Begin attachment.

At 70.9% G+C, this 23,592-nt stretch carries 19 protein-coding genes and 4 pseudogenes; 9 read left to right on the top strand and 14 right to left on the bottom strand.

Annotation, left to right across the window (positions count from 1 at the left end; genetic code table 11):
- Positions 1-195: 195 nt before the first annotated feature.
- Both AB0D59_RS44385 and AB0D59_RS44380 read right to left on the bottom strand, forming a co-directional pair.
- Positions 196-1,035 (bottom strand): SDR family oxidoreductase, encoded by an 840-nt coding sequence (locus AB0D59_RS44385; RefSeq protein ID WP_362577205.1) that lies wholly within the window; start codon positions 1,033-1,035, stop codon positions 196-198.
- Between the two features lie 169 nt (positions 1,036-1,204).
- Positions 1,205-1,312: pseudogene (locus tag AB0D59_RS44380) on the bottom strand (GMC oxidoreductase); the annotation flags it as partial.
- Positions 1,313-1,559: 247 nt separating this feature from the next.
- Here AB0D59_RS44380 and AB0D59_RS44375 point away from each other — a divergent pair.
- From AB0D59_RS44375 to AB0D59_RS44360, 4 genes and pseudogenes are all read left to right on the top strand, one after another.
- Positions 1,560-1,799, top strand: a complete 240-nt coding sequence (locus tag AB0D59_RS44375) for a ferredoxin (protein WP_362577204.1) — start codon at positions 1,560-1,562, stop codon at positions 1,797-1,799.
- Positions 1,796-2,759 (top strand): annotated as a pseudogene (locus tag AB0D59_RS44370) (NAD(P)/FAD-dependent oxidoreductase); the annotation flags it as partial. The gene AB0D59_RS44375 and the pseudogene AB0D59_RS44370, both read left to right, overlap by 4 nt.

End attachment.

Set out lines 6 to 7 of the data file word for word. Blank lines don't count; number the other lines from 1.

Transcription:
- Between the two features lie 169 nt (positions 1,036-1,204).
- Positions 1,205-1,312: pseudogene (locus tag AB0D59_RS44380) on the bottom strand (GMC oxidoreductase); the annotation flags it as partial.